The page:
Field Programmable Gate Array (FPGA) is a general purpose programmable device that can be programmed by end user for different applications as per requirement unlike traditional Application Specific IC (ASIC). The main important aspect of FPGA can be easily reprogrammed after deployment into a system. FPGA can be programmed by downloading bit-stream into on chip random access memory. FPGA Provides configurable resources used to implement high level arithmetic and logic functions. The resources include dedicated DSP blocks, MAC units, dual port memories, LUTs, registers, tri-state buffers and multiplexers. It provides high parallelism, distributed memory architecture and high cock rates i.e. 500 MHZ, hence it is suitable for wide range of applications. Apart from the advantages FPGA’s can also have some drawbacks such as it consumes more power and more area for its programmable part than ASIC. Finally FPGA’s and ASIC can provide various solutions for the designer and carefully evaluated before selecting the device. Fig.1. gives the future metrics of FPGAs for various Applications. This graph can be taken as reference for predicting the importance of FPGA and its internal architectural blocks shown in Fig.2. The implementation of image processing algorithms on FPGA is a three step process[6].first, knowing the complete description about both algorithm and software implementation. Second, design should be optimized with respect algorithm (e.g. using transformation techniques) and hardware part (e.g. using more advanced fixed point blocks). Finally we evaluate the complete design for performance parameters like speed, resource utilization, image quality and reliability of the algorithm.
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L}ow Power Architecture Design of De-Blocking Filter and Hardware Implementations in H.264/{AVC

L}ow Power Architecture Design of De-Blocking Filter and Hardware Implementations in H.264/{AVC

Once filtering of edge8 is completed, the transposition buffer can be switched to the next 4x4 basic block for storing the filtered pixels of edge10. For the traditional filtering order standardized in H.264/AVC shown in Fig. 5 (a), it does not reuse data well and requires more memory or transposition buffers to store filtered pixels. For the order of edge filtering 1, 6, 10, 3, 7, 11, 17, 22, 26, 19, 23, 27, 33, 35, 41, and 43 of the different 4x4 blocks, we need transposition buffers to transpose data from the row to column to intermediately store pixels for the vertical filtering on horizontal edges. Because transposition buffers require at least 4 clock cycles to write the filtered pixels back to the current 4x4 block in our 4-stage pipeline, this filtering strategy does not proceed immediately with vertical filtering followed by horizontal filtering due to the delay of transposition buffer. By observing the filtering order carefully, we can observe that on some 4x4 blocks, the transposition buffers encounter long waiting times from edge order 5 to 20, 9 to 24, 14 to 28, and 15 to 29 to serve edge20, 24, 28, and 29, respectively. Therefore, we adopt upper neighbor SRAM to reuse the data in the design for storing the filtered results of B0, B1, B2, and B3 to be later used for edge order 20, 24, 28, and 29 as depicted in Fig. 6. Compared to Ke Xu et al. [7], we save transposition buffers for storing the upper MBs.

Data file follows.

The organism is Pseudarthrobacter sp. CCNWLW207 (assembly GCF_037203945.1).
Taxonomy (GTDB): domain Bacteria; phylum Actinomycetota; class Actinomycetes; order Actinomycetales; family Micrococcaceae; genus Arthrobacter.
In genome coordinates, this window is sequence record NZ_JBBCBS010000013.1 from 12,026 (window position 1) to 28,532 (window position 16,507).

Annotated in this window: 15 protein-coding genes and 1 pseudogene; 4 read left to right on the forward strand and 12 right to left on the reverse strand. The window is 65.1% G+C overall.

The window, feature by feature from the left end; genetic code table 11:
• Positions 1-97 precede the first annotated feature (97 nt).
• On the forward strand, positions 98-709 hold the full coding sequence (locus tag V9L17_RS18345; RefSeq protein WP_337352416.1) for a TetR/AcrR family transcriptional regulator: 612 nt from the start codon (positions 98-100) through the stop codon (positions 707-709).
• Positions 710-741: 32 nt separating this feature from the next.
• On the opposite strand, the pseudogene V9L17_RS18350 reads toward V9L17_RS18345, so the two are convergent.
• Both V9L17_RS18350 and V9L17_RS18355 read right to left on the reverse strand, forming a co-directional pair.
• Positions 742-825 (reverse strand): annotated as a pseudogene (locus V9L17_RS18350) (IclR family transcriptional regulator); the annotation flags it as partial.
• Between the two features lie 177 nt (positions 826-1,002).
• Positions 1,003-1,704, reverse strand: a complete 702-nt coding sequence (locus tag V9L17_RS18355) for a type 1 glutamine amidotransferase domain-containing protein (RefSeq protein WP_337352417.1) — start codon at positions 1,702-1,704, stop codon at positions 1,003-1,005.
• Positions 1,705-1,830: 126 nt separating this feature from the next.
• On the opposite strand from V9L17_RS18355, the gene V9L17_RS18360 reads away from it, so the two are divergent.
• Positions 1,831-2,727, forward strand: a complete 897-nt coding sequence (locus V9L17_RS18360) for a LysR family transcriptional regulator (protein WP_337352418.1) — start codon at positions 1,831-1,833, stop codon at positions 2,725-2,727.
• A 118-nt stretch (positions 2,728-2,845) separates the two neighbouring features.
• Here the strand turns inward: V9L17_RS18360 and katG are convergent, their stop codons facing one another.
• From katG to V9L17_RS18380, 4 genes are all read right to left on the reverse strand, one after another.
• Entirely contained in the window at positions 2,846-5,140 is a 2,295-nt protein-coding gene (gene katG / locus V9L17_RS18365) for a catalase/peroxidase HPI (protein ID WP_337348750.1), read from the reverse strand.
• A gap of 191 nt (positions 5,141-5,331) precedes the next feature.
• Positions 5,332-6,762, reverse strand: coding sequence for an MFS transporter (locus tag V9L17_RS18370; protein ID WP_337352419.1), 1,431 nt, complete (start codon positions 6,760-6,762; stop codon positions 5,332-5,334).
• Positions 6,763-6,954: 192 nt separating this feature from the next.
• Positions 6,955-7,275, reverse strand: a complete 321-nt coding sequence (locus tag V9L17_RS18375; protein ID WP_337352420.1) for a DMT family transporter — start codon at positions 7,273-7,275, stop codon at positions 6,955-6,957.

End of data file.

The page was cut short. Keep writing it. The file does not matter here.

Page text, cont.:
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Low Power, Low Phase Noise Based Phase Locked Loop and Its Design Implementations

Low Power, Low Phase Noise Based Phase Locked Loop and Its Design Implementations

C. Voltage Controlled Oscillator Design and Working. In our design of PLL, We designed the PLL using a very popular scheme that is current starved ring oscillator (CSVCO) [3]. No of inverters we used is this design is 5. Basically, a VCO [5] is termed as a circuit whose oscillation frequency is controlled by an input voltage provided to it. Design of VCO is a cascaded set of inverters. The final output of the inverter is feedbacked to the design circuit.

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Stochastic Design of Enhanced Network Management Architecture and Algorithmic Implementations

Stochastic Design of Enhanced Network Management Architecture and Algorithmic Implementations

The paper is focused on available server management in Internet connected network environments. The local backup servers are hooked up by LAN and replace broken main server immediately and several different types of backup serv- ers are also considered. The remote backup servers are hooked up by VPN (Virtual Private Network) with high-speed optical network. A Virtual Private Network (VPN) is a way to use a public network infrastructure and hooks up long-distance servers within a single network infrastructure. The remote backup servers also replace broken main severs immediately under the different conditions with local backups. When the system performs a mandatory routine mainte- nance of main and local backup servers, auxiliary servers from other location are being used for backups during idle periods. Analytically tractable results are obtained by using several mathematical techniques and the results are demon- strated in the framework of optimized networked server allocation problems. The operational workflow give the guide- lines for the actual implementations.